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Author

Shadowing

Sathya Shanmugam
Ranch Hand

Joined: Mar 02, 2007
Posts: 45
Hi folks,

Could anyone tell me "How could I find that local variable is shadowing with the instance variable"

pls give some example

Sathya
Keith Lynn
Ranch Hand

Joined: Feb 07, 2005
Posts: 2367
Here is an example.

Sathya Shanmugam
Ranch Hand

Joined: Mar 02, 2007
Posts: 45
From KB book


class Bar
{
int barnum = 28;
}
class Foo
{
Bar mybar = new Bar();
void changeIt(Bar myBar)
{
mybar.barnum = 99;
System.out.println("my bar.barnum in changeit is "+ mybar.barnum);
mybar = new bar();
mybar.barnum = 420;
System.out.println("mybar.barnum in changeit is now" + mybar.barnum);
}

public static void main(String [] args)
{
foo f = new foo();
System.out.println("f.mybar.barum is " + f.mybar.barnum);
f.changeit(f.mybar);
System.out.println("f.mybar.barnum after changeit is " + f.mybar.barnum);
}

}

O/p is

f.mybar.barnum is 28
mybar.barnum in change it is 99
mybar.barnum in change is now 420
f.mubar.barnum after changeit is 99


I don't understand how 99 is displaying at last. Pls give me some explanation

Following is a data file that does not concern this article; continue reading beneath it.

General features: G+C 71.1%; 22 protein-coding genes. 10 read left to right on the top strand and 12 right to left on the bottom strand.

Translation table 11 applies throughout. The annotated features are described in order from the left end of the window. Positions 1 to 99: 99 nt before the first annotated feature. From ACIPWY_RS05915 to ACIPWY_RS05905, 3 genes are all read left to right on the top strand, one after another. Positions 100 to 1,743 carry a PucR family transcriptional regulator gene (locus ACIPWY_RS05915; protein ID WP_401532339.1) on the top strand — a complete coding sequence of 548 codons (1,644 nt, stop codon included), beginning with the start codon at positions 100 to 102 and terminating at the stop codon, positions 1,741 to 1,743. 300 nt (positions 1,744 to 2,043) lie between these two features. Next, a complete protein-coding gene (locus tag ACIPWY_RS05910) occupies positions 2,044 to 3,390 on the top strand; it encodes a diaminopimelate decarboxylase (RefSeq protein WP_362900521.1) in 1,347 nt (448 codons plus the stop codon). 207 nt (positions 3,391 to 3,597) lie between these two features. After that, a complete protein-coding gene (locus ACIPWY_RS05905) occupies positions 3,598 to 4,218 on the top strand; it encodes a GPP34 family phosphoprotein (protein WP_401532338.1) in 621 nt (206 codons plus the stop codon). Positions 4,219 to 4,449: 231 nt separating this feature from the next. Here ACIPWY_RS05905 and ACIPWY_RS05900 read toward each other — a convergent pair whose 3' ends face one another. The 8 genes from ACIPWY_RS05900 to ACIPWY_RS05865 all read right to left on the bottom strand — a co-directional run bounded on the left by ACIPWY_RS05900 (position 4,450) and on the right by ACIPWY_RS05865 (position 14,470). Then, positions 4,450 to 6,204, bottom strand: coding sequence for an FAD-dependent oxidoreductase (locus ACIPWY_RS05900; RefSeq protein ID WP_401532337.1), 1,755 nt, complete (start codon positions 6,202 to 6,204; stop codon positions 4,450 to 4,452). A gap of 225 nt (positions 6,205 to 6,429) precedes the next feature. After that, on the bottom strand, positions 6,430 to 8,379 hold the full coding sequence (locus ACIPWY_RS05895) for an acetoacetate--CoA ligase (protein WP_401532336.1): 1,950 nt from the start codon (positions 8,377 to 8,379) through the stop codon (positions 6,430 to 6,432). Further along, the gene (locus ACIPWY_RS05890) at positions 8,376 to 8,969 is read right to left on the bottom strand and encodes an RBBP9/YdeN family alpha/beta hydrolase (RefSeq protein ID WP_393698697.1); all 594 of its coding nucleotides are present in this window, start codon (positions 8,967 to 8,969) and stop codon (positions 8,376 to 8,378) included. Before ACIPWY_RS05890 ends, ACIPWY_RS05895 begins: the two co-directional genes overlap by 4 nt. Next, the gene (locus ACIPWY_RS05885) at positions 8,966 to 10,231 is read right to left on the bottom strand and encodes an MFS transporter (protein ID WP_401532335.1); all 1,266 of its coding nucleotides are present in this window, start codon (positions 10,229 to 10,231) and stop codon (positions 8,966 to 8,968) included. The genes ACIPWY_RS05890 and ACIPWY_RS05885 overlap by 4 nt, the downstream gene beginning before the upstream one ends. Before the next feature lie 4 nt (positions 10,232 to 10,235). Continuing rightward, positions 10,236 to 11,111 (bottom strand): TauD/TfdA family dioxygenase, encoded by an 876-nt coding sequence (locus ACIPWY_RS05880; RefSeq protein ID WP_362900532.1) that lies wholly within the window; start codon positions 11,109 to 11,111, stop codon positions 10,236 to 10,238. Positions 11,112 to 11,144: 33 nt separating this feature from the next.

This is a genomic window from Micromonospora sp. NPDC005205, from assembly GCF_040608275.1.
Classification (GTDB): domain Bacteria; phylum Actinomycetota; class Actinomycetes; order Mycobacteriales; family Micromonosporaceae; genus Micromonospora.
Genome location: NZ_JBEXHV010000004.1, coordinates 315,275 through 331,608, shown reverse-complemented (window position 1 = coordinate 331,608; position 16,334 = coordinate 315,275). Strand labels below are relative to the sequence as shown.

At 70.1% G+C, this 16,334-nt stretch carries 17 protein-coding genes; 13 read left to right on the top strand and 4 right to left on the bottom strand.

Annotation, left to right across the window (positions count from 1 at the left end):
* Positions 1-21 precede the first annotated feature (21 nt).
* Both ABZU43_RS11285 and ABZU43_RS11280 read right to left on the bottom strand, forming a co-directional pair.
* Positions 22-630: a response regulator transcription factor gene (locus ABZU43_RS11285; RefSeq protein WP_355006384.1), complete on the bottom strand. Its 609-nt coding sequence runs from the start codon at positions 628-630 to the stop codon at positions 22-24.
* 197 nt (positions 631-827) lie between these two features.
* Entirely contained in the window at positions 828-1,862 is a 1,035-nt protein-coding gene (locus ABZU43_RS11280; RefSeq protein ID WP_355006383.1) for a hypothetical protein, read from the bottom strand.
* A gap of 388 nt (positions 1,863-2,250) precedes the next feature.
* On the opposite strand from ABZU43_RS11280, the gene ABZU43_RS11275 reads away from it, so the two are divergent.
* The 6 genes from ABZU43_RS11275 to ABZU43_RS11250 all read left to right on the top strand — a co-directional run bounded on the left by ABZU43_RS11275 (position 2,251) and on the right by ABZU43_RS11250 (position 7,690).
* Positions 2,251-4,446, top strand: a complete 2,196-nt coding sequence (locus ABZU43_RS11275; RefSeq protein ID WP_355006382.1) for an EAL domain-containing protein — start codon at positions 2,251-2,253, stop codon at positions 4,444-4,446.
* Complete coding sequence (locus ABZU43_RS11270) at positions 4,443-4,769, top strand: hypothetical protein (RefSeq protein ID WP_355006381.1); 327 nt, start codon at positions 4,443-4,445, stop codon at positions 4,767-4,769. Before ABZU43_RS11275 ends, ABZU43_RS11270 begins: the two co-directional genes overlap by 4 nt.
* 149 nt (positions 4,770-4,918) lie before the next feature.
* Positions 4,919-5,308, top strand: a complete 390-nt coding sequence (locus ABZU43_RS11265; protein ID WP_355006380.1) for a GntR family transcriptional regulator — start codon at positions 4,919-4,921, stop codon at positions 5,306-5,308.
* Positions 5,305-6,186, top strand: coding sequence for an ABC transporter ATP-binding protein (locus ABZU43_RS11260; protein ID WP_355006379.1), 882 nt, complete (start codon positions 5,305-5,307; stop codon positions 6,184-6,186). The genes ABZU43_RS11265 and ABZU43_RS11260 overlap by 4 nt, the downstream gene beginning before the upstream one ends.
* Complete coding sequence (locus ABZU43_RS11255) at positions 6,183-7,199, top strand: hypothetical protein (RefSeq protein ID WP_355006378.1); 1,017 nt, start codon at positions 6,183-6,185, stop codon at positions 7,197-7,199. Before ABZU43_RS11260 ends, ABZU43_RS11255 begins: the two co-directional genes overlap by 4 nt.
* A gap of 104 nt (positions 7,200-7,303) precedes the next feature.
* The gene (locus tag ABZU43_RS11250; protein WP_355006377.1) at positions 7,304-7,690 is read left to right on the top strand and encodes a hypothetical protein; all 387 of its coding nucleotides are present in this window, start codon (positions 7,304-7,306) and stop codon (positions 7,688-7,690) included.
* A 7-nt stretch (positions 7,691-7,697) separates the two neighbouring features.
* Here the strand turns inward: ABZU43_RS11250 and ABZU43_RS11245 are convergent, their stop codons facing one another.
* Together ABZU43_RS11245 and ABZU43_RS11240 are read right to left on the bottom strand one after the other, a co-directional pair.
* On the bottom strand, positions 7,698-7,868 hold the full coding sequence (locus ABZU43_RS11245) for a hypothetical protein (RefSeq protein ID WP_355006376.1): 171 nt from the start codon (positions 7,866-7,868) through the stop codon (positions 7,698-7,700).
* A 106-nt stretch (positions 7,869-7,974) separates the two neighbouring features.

Sathya Shanmugam
Ranch Hand

Joined: Mar 02, 2007
Posts: 45
Hi Keith

Thanks for your reply on time. Could you pls tell me how 99 is displaying in the o/p. I am reading java by myself , pls help me
Keith Lynn
Ranch Hand

Joined: Feb 07, 2005
Posts: 2367
Notice that in the first line of the main method, you
create a new Foo object, and its Bar instance variable is
initialized, and its barnum value is set to 28.

When you send that Foo object's Bar reference to changeIt, the
first thing that happens is that the Bar's barnum value is
changed to 99 and printed.

Now after it's printed, the formal parameter is set to
point to another object.

So from this point in the method, the original object which
the actual parameter refers to cannot be changed.

So after the method finishes executing, that Bar's
value of barnum is still 99.
Sathya Shanmugam
Ranch Hand

Joined: Mar 02, 2007
Posts: 45
Now after it's printed, the formal parameter is set to
point to another object.

So from this point in the method, the original object which
the actual parameter refers to cannot be changed.

So after the method finishes executing, that Bar's
value of barnum is still 99.



But old object name is replaced by the same name with the new object. How come JVM knows its calling the original object or new object, but both have the same name and same variable name
Sathya Shanmugam
Ranch Hand

Joined: Mar 02, 2007
Posts: 45
Kieth Could pls describe how original object is not replaced by the new object?

I really appreciate your effort and time
debasmita pattnayak
Ranch Hand

Joined: Apr 12, 2007
Posts: 94
Hi all,
The output to the above code is 28,99,420,420.
i have run the program and checked but i ma not able to understand how
anyways refer to the below link which has similar code:
http://www.coderanch.com/t/263197/java-programmer-SCJP/certification/related-Shadowing